Shares in most of Adani Group’s listed companies fell on Monday despite the Indian conglomerate’s lengthy response to a short seller report that wiped $50bn off the market value of its subsidiaries last week.
Most Adani-controlled stocks sold off, compounding losses from last week. Adani Green Energy fell more than 18 per cent, while Adani Transmission and Adani Total Gas both dropped the maximum 20 per cent allowed by the Bombay Stock Exchange and the National Stock Exchange of India.
Adani Enterprises rose about 2 per cent on Monday to Rs2,816 ($34.54) in Mumbai, while two cement companies controlled by the group also posted moderate gains.
Multiple bonds issued by Adani Group entities also fell on Monday, with an Adani Ports dollar bond maturing in 2027 dropping seven cents to $0.72 on the dollar. Another bond issued by Adani Transmission and maturing in 2026 fell three cents to about $0.83 on the dollar.
The early gains for Adani Enterprises came short of taking shares back above Rs3,112, the bottom end of the price range for its $2.4bn follow-on equity offering set to close on Tuesday. The company has said the sale will go ahead as planned despite concerns it might struggle to attract investors.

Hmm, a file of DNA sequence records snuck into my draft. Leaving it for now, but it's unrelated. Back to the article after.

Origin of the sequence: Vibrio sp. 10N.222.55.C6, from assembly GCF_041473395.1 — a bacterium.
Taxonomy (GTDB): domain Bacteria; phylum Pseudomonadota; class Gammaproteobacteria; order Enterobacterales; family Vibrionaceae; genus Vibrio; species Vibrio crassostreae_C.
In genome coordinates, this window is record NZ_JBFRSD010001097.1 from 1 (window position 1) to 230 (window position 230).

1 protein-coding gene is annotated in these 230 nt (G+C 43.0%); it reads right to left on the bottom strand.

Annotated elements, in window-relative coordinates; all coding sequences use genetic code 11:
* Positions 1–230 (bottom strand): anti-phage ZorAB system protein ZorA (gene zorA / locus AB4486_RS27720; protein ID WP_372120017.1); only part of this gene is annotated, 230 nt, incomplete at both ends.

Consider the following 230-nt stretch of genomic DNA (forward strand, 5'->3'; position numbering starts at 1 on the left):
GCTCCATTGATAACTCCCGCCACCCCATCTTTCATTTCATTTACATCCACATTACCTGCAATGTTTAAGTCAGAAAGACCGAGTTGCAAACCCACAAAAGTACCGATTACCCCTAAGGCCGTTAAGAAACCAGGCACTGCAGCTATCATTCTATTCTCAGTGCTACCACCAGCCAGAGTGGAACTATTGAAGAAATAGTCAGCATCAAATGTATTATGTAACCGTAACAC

Those concerns stem from a short seller report published by New York-based Hindenburg Research on Wednesday, just before the new share offer launched, that alleged Adani had engaged in “brazen stock manipulation and accounting fraud”.
By the end of trading on Friday, the report had wiped about 20 per cent, or more than $50bn, from the value of the Adani Group’s listed companies.
In its response, released on Sunday and running 54 pages with about 350 more of appendices, the industrial conglomerate owned by billionaire Gautam Adani said Hindenburg’s report had “caused serious and unprecedented adverse impact on our investors”.
The allegations were “not merely an unwarranted attack on any specific company but a calculated attack on India, the independence, integrity and quality of Indian institutions, and the growth story and ambition of India”, it said.
The group also dismissed concerns about its high-leverage growth model, stating that the “leverage ratios of Adani Portfolio companies continue to be healthy and are in line with the industry benchmarks of the respective sectors”.
In a follow-up note on Monday following Adani Group’s response, Hindenburg said the company had “attempted to conflate its meteoric rise and the wealth of its chair, Gautam Adani, with the success of India itself”.
The short seller added “that the core allegations of our report — focused on numerous suspect transactions with offshore entities — were left completely unaddressed”.
The offering was intended to widen the shareholder register of Adani’s sprawling industrial group, much of which is currently owned by related entities and Mauritius-based funds.
The follow-on offer of 45.5mn shares by Adani Enterprises had drawn bids for a little more than 600,000 shares by late morning local time, according to data from the Bombay Stock Exchange.
Much of the demand for equity sales in India typically comes late in the offering period, often on the final day.